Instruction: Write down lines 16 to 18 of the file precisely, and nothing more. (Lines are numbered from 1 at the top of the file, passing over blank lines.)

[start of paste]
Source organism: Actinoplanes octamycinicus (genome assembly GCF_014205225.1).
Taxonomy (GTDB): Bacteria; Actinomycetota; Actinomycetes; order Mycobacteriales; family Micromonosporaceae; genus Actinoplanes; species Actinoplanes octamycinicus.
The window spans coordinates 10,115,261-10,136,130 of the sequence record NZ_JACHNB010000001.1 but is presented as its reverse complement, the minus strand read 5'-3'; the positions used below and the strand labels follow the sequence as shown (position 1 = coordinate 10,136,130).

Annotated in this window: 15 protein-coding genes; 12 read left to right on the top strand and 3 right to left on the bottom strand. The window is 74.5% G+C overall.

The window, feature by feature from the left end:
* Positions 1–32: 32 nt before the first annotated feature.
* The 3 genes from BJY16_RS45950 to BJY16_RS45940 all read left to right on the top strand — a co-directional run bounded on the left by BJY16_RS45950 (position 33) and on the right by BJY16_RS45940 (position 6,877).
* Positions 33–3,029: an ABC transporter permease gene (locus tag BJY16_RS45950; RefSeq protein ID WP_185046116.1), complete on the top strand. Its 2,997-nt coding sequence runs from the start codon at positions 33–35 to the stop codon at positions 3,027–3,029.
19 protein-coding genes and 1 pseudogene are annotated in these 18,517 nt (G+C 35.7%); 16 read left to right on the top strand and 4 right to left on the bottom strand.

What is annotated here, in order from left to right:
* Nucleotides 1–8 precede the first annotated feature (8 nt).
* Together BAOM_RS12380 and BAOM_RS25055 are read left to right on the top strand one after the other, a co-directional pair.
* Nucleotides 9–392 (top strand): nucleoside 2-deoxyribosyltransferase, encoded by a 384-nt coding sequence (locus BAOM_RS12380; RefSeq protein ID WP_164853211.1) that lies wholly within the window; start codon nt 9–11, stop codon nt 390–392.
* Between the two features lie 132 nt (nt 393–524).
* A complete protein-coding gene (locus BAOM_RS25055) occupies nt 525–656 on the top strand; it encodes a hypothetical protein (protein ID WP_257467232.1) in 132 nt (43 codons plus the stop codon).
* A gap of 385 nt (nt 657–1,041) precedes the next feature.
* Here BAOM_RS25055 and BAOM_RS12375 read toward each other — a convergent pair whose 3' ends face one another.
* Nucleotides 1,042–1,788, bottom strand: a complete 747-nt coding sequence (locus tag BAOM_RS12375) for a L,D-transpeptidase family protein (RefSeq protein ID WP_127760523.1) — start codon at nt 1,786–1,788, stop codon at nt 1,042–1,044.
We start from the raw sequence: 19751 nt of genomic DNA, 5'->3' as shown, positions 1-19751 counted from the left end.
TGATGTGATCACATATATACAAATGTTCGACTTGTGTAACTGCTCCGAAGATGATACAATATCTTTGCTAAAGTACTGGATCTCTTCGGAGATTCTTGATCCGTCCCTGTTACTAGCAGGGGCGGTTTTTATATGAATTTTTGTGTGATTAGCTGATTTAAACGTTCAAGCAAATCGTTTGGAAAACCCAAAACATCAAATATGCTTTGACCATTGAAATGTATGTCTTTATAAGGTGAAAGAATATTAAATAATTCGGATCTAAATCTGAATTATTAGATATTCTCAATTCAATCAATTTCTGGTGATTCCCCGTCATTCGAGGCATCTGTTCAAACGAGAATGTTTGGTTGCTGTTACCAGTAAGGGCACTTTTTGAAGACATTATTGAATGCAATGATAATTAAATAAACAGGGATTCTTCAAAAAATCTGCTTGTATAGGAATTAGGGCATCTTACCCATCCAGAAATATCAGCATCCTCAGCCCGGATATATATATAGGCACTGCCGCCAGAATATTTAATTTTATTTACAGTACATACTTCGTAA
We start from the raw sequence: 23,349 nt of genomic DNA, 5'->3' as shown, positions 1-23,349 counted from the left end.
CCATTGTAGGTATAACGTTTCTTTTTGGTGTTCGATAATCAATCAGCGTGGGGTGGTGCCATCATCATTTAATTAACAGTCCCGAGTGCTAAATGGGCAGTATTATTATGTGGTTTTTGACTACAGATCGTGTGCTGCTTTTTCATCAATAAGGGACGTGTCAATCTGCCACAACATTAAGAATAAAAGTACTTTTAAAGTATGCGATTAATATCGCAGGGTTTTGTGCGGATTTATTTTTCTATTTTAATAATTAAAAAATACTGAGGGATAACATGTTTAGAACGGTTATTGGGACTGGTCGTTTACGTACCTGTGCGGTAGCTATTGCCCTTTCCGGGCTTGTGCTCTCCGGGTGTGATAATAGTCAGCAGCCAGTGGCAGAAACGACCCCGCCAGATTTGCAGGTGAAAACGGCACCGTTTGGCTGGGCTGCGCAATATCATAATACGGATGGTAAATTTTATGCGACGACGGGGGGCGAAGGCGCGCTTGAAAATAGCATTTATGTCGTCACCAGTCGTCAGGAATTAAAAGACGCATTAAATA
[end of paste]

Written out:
* A gap of 385 nt (nt 657–1,041) precedes the next feature.
* Here BAOM_RS25055 and BAOM_RS12375 read toward each other — a convergent pair whose 3' ends face one another.
* Nucleotides 1,042–1,788, bottom strand: a complete 747-nt coding sequence (locus tag BAOM_RS12375) for a L,D-transpeptidase family protein (RefSeq protein ID WP_127760523.1) — start codon at nt 1,786–1,788, stop codon at nt 1,042–1,044.